Iowa becomes 6th state with a data privacy law
DES MOINES — Governor Kim Reynolds has signed a bill into law that’s designed to establish data privacy rights for Iowans.
The bill first passed the Iowa House last year and it cleared both the House and Senate unanimously this year.
“While everyone involved acknowledges that a federal law would be preferable, it is generally understood that it is unlikely congress will act anytime soon and so we are taking the first step ourselves,” said Representative Ray Sorenson of Greenfield, chair of the House Economic Growth and Technology Committee.
Senator Chris Cournoyer of Le Claire, chair of the Senate Technology Commitee, said the bill is a strong starting point. “A data privacy bill that is designed to increase protections for consumers’ personal data, provide consumers with certain rights and regulate businesses’ use of consumers’ personal data,” Cournoyer said.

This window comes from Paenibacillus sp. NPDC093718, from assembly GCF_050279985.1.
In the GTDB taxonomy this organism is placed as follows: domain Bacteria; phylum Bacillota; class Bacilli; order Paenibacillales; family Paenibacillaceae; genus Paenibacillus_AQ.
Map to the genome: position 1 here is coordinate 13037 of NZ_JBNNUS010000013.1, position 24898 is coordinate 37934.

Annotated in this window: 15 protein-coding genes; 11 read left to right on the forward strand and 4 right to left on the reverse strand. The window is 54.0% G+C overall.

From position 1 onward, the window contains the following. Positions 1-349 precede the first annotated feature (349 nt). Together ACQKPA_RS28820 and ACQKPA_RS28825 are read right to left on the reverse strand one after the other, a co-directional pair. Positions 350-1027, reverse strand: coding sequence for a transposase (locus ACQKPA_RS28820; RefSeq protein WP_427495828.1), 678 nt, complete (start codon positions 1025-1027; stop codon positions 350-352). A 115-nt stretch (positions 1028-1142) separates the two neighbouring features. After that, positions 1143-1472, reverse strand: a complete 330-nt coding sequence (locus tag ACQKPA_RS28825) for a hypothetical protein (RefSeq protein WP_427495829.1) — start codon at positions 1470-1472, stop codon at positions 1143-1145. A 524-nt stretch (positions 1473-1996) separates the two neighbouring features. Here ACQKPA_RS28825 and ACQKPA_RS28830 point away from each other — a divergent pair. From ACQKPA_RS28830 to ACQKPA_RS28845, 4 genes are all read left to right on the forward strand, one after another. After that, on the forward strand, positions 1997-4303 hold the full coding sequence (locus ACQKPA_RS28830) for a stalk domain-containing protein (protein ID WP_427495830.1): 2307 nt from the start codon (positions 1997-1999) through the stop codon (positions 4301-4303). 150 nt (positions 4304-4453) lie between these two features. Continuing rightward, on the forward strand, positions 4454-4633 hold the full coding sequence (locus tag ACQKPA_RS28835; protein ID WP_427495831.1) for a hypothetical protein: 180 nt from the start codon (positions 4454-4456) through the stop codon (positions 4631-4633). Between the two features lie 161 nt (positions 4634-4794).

Five other states have similar laws, but Iowa is the first state in the Midwest to make this move. “This bill becomes effective January 1, 2025,” Cournoyer said, “giving time for implementation, compliance and enhancements as new innovations in consumer data protection become known.”
Governor Reynolds said in a written statement that it’s never been more important to “clearly and unmistakably” say “consumers deserve a reasonable level of transparency and control over their personal data” and this bill does that.
California, Colorado, Connecticut, Utah and Virginia have passed similar laws. The laws generally require most websites to let consumers click a box saying they do not want their personal information captured on the website sold elsewhere. California requires so called data brokers to register with the state.